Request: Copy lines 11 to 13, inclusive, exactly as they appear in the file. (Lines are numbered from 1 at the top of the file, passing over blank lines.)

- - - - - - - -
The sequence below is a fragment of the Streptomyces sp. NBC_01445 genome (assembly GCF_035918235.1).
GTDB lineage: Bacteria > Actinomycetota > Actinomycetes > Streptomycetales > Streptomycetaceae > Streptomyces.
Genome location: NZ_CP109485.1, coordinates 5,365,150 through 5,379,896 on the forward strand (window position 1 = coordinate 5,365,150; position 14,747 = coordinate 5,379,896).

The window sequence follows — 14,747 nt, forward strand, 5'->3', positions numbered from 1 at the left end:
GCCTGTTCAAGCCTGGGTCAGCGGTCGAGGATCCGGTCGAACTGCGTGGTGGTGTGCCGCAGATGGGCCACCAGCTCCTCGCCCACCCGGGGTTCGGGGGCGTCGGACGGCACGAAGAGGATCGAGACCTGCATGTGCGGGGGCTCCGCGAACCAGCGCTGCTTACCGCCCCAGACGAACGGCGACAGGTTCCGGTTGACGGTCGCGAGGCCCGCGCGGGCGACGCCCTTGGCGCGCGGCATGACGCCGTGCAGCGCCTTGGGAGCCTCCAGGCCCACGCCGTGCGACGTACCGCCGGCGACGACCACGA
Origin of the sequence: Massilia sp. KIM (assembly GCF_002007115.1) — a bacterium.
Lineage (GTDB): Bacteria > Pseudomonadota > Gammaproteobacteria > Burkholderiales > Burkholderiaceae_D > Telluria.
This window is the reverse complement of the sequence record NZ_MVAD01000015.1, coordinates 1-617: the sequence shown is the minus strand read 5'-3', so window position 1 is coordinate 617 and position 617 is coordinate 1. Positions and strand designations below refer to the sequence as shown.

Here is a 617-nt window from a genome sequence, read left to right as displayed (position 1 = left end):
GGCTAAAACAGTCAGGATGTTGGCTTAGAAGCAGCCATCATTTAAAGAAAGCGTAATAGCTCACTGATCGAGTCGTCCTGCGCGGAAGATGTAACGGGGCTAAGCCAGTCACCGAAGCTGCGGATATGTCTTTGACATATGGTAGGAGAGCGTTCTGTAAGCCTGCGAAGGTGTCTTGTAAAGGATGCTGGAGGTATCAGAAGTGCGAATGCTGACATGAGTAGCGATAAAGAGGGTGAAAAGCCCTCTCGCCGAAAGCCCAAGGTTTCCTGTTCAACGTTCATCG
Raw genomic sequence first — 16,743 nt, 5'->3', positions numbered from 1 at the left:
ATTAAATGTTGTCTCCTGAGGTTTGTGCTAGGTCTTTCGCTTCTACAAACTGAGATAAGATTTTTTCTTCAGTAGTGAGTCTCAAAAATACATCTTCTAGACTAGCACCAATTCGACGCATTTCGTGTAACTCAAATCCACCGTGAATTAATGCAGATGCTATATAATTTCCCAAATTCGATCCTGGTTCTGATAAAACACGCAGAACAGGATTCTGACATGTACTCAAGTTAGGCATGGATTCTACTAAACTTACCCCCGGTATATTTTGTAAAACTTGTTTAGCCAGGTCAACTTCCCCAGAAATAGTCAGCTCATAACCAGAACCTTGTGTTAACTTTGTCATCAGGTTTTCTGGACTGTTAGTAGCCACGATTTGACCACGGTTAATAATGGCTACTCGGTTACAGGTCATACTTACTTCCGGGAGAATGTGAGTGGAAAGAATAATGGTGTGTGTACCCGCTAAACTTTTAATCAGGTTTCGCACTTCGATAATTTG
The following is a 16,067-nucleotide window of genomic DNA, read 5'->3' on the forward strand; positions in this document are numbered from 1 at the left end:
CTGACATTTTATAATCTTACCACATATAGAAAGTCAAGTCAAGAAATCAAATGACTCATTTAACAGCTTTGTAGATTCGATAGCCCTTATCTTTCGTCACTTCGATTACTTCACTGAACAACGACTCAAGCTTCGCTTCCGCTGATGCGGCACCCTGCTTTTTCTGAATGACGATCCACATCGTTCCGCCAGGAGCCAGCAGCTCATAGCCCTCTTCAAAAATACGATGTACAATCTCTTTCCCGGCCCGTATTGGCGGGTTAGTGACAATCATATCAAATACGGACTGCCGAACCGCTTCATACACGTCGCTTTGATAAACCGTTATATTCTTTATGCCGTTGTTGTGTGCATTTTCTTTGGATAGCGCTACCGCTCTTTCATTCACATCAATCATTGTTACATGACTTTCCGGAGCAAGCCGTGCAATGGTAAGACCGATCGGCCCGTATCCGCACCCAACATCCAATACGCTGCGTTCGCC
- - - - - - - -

Raw genomic sequence first — 16,743 nt, 5'->3', positions numbered from 1 at the left:
ATTAAATGTTGTCTCCTGAGGTTTGTGCTAGGTCTTTCGCTTCTACAAACTGAGATAAGATTTTTTCTTCAGTAGTGAGTCTCAAAAATACATCTTCTAGACTAGCACCAATTCGACGCATTTCGTGTAACTCAAATCCACCGTGAATTAATGCAGATGCTATATAATTTCCCAAATTCGATCCTGGTTCTGATAAAACACGCAGAACAGGATTCTGACATGTACTCAAGTTAGGCATGGATTCTACTAAACTTACCCCCGGTATATTTTGTAAAACTTGTTTAGCCAGGTCAACTTCCCCAGAAATAGTCAGCTCATAACCAGAACCTTGTGTTAACTTTGTCATCAGGTTTTCTGGACTGTTAGTAGCCACGATTTGACCACGGTTAATAATGGCTACTCGGTTACAGGTCATACTTACTTCCGGGAGAATGTGAGTGGAAAGAATAATGGTGTGTGTACCCGCTAAACTTTTAATCAGGTTTCGCACTTCGATAATTTG
The following is a 16,067-nucleotide window of genomic DNA, read 5'->3' on the forward strand; positions in this document are numbered from 1 at the left end: